If you’re looking for a deep dive into historical, cultural and ecological diversity, New Mexico might be as enchanting as its license plates suggest.
From the northern tip of the Chihuahuan Desert to 9000 miles above sea level at the Taos Ski Valley, New Mexico has diverse climates – and all the sites and activities to go with it.
Forge new connections on your next adventure with the latest advice from our weekly newsletter. Over the 400 or so years it has existed as a non-Indigenous settlement, the state’s capital has gone through many transformations © Getty Images / Mint Images
1. Santa Fe
Santa Fe is a colorful tapestry of living history and progressive vision, home to one of oldest churches and houses in the United States, just to give an example of how deep its roots go.
Over the 400 or so years it has existed as a non-Indigenous settlement, the state’s capital – called Oghá P’o’oge in the Tewa language – has gone through many transformations. The layers of each period can be seen throughout the historic Plaza, from Spanish colonial and pueblo architecture to galleries and museums filled with traditional and contemporary art to a counterculture vibe leftover from the 1960s.
Santa Fe is also home to everyone’s favorite interactive art adventure, Meow Wolf, and some of the most eclectic and celebrated cuisine in the state.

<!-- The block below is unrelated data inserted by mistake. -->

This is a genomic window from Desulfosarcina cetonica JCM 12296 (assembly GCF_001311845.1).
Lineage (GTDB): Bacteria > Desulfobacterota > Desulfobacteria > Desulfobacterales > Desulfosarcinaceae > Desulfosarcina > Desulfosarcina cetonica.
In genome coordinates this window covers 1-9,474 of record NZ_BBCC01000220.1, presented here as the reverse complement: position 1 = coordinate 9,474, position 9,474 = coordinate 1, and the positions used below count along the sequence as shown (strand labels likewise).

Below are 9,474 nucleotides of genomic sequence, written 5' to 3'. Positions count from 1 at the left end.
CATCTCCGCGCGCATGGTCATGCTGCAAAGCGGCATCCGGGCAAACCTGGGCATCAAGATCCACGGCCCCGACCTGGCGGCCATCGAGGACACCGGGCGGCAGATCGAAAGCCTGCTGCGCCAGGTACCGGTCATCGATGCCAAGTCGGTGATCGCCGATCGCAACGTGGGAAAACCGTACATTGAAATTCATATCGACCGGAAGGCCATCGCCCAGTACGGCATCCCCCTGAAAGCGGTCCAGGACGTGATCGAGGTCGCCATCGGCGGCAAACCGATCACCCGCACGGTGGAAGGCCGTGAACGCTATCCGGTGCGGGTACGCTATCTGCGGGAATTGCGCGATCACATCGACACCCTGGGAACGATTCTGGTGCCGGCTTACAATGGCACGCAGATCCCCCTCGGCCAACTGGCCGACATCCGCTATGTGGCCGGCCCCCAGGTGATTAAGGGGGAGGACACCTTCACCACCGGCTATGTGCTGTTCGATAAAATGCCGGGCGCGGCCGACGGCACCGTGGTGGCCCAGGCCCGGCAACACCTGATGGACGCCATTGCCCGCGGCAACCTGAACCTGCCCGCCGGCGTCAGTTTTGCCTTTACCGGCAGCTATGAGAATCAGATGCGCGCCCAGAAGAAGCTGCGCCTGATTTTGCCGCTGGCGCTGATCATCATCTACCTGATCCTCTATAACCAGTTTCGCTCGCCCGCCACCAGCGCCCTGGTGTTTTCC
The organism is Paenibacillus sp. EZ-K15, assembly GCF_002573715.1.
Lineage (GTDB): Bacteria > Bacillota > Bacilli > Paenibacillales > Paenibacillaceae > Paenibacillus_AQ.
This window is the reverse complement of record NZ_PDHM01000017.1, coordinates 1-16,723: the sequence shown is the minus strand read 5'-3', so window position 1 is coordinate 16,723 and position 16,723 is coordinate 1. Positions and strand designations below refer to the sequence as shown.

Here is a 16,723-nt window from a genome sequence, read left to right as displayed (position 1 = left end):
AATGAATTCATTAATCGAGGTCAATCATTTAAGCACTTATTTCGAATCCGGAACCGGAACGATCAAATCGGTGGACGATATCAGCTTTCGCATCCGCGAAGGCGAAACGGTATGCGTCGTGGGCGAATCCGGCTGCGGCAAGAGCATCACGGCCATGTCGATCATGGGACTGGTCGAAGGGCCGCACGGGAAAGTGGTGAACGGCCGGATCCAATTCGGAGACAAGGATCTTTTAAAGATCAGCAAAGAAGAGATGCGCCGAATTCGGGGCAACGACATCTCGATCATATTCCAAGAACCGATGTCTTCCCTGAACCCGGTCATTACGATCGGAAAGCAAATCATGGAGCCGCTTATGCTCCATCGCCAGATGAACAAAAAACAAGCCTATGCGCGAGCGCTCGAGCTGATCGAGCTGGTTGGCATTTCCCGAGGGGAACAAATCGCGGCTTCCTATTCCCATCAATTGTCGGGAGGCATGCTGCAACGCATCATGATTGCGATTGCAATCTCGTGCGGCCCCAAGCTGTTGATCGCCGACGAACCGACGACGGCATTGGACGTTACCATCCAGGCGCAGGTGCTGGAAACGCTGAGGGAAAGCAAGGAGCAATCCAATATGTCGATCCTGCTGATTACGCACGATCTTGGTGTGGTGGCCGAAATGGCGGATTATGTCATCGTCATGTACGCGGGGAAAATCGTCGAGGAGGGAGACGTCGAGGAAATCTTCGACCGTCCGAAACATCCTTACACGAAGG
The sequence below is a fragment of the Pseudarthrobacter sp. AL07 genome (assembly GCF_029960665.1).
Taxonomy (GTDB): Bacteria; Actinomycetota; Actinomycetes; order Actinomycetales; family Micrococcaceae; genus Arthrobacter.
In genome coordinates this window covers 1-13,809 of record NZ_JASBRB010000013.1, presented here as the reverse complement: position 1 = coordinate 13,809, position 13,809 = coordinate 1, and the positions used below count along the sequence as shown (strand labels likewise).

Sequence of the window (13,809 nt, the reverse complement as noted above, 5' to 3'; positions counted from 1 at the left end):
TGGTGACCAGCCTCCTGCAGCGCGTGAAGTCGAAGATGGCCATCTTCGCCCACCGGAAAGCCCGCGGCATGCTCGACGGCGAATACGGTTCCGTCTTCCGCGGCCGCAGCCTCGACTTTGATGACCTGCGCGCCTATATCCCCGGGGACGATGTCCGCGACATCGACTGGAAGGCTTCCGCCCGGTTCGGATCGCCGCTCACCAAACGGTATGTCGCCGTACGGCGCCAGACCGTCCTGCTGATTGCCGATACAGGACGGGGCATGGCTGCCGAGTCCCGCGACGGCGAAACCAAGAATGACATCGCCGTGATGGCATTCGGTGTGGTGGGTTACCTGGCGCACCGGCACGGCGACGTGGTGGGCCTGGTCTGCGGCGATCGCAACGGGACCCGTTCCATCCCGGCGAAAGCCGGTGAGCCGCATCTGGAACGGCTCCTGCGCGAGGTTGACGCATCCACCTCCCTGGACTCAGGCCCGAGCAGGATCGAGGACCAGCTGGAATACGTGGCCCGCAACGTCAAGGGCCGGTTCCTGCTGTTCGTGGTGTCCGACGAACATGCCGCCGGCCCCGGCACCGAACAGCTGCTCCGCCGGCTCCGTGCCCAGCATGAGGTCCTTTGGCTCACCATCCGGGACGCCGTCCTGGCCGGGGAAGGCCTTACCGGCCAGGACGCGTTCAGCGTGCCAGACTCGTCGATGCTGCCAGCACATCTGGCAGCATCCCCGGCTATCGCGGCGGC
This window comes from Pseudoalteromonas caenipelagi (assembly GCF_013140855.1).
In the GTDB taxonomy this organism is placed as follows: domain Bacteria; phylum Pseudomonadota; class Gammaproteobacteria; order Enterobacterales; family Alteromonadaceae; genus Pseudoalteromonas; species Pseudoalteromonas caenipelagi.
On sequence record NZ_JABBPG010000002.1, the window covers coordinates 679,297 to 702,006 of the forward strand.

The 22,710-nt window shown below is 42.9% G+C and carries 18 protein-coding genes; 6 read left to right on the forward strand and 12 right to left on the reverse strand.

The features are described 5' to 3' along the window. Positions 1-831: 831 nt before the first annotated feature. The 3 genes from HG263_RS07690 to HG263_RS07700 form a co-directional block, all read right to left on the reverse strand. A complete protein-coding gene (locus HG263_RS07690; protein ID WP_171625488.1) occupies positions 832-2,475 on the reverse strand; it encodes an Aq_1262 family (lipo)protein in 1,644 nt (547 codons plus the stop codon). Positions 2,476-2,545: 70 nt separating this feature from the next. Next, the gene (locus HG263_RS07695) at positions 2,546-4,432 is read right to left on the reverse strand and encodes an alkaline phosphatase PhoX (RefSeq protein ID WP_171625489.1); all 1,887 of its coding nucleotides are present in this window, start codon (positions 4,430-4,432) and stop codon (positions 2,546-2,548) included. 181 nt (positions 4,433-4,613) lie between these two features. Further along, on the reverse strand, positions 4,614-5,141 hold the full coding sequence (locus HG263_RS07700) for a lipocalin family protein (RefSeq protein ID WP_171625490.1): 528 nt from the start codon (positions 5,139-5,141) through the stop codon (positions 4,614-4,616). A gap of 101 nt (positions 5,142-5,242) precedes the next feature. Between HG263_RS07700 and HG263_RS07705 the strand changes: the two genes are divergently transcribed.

Hike through otherworldly vistas at White Sands National Park in southern New Mexico © Getty Images / iStockphoto
2. White Sands National Park
This national park in southern New Mexico preserves 275 sq miles of ice-white gypsum dunefields. Hike through the otherworldly vistas, or buy a sled at the gift shop and take a run at the loop portion of Dunes Drive.
Book a reservation and permit for camping as well. It’s worth the extra legwork to spend a night under the stars and even experience a full moon. As one of the darkest places in the US, you’ll feel transported to another planet during the day and night. Be sure to pack your camera!
You can take a tour of one of the oldest continuously inhabited communities in the world at Taos Pueblo © Getty Images / iStockphoto
Take a drive from Santa Fe to Taos for even more art and culture. Stroll the historic plaza, which is lined by galleries and museums aplenty, or head out to Taos Ski Valley for skiing in winter and hiking in the summer.
The Rio Grande Gorge is a breathtaking site and makes for a nice photo op on your way to the Mesa for a tour of the EarthShips community – a collection of unique, sci-fi-looking dwellings that are 100% self sustaining and off the grid. You can also take a tour of one of the oldest continuously inhabited communities in the world at Taos Pueblo, though be sure to read up on proper etiquette and cultural expectations when visiting this sacred place.
The state’s “big city,” Albuquerque is known around the world as the site of the annual International Hot Air Balloon Fiesta in October. Albuquerque’s location between the Rio Grande and the Sandia Mountains creates an ideal climate for hot-air ballooning, and visitors can enjoy this magical experience all year long.